Death of the monograph greatly exaggerated, say academics

Report suggests researchers feel there is no substitute for the traditional book-length contribution to knowledge

October 4, 2019
Source: istock
Researchers remain enthusiastic about the continuing importance of books in many disciplines

While journal articles are just “fishing trips with friends at the local pond”, monographs are “three-year voyages from which no one returns unchanged”.

That is the view of a respondent to an international survey of more than 5,000 researchers in the social sciences and humanities. Despite much talk about the death of the monograph, they make it clear how central it is to their work, their careers and even their identities, and how it is likely to remain so.

Published jointly by long-term rivals Cambridge University Press and Oxford University Press, Researchers’ Perspectives on the Purpose and Value of the Monograph: Survey Results 2019 reports that “91 per cent of respondents considered monographs ‘extremely’ or ‘very’ important to the overall body of knowledge in their subject area”. Although the figure for those working in the humanities was even higher (95 per cent), 87 per cent of social scientists were in agreement with them. Researchers in religion, history, philosophy and literature “valued monographs slightly more than journal articles”, while experts in disciplines such as law, politics and modern languages “valued journal articles marginally more than monographs”. And what is true now looked likely to remain true: “83 per cent of respondents anticipate that the monograph, in its current form, is ‘extremely’ or ‘very’ likely to have value for their work/research in 10 years’ time”.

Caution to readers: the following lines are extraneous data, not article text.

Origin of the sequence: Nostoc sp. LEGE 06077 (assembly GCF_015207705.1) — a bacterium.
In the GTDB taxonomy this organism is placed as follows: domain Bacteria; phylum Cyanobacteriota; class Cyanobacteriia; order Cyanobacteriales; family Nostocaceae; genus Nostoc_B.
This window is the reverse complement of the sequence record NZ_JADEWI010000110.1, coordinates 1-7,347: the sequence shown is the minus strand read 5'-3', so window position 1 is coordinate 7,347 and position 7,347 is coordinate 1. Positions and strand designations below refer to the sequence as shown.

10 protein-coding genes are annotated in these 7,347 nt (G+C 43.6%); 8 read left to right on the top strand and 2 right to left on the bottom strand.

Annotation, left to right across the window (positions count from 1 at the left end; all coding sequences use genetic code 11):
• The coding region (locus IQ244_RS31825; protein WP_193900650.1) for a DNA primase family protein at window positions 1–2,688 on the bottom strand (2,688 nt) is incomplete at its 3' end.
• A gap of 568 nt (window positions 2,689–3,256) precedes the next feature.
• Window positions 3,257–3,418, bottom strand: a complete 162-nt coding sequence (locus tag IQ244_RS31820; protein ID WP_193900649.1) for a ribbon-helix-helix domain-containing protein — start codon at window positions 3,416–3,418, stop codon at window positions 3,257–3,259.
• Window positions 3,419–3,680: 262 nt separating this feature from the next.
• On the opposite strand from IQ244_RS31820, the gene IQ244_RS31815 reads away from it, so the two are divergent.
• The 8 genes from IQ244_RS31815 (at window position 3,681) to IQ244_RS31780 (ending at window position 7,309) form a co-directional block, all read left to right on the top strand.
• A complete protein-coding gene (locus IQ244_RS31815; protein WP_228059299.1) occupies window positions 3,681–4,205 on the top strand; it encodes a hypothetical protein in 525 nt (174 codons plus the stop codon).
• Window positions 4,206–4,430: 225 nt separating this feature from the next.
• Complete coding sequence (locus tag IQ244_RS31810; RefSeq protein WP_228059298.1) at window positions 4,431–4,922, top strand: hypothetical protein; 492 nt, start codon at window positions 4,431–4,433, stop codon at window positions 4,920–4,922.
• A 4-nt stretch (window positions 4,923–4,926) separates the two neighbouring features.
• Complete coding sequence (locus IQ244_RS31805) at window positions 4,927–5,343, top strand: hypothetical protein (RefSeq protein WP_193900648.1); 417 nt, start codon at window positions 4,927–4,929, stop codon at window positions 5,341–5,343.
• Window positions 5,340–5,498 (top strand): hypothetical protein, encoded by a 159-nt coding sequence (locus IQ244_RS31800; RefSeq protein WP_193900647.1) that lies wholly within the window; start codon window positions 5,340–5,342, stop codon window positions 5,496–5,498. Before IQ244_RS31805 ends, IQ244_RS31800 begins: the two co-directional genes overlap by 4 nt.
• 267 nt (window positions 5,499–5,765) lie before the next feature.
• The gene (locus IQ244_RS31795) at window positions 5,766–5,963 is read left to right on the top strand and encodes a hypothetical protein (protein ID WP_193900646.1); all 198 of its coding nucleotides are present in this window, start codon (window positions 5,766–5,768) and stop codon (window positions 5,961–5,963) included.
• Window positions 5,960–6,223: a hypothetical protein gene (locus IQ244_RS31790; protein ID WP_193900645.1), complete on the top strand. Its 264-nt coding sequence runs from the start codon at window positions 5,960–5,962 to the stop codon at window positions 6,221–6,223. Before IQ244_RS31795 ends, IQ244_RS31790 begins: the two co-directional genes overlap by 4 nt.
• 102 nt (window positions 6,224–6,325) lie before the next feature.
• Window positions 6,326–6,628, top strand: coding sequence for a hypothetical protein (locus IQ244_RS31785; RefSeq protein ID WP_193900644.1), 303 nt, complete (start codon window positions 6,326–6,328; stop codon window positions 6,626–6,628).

Alongside the crucial importance of monographs for career-building, some respondents stressed that such works had shaped their thinking. One early career researcher claimed that he or she “might not have started to study what I finally did since monographs open up worlds to the reader that other formats can’t do the same way”. Asked to give detail about what the possible loss of the monograph might mean, a mid-career researcher noted that their field “would move more quickly, but would lose a significant amount of genuinely field-shaping, provocative, immensely important literature”.

Another argued that humanities scholarship “requires a venue to make a deep, sustained engagement with evidence, the scholarly record, and argument. If the monograph did not exist it would be necessary to invent it…the monograph can only go away if the humanities go away, which some people wish to make happen, but they will not succeed within 10 years. I hope they never succeed.”

Respondents also pointed to ways that the monograph needed to be adapted to the times.

Some expressed a desire for “a mid-length category (eg, 30,000-60,000 words) between journal articles and monographs” or “criticised the double-blind peer review system” because they “felt limited by not being able to react to reviewers’ comments”. Others “suggested adding supplementary material (eg, videos, images, maps, interactive elements) to the book online”. One late-career researcher commented that publishers were “not keeping up with research trends, for example, the visual turn in history writing”.

matthew.reisz@timeshighereducation.com

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Jack Fisher opined that inside many monographs is an article fighting to get out.

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Recent controversy over the future directions of both Stanford and Melbourne university presses have raised questions about the role of in-house publishing arms in a world of commercialisation, impact agendas, alternative facts – and ever-diminishing monograph sales. Anna McKie reports

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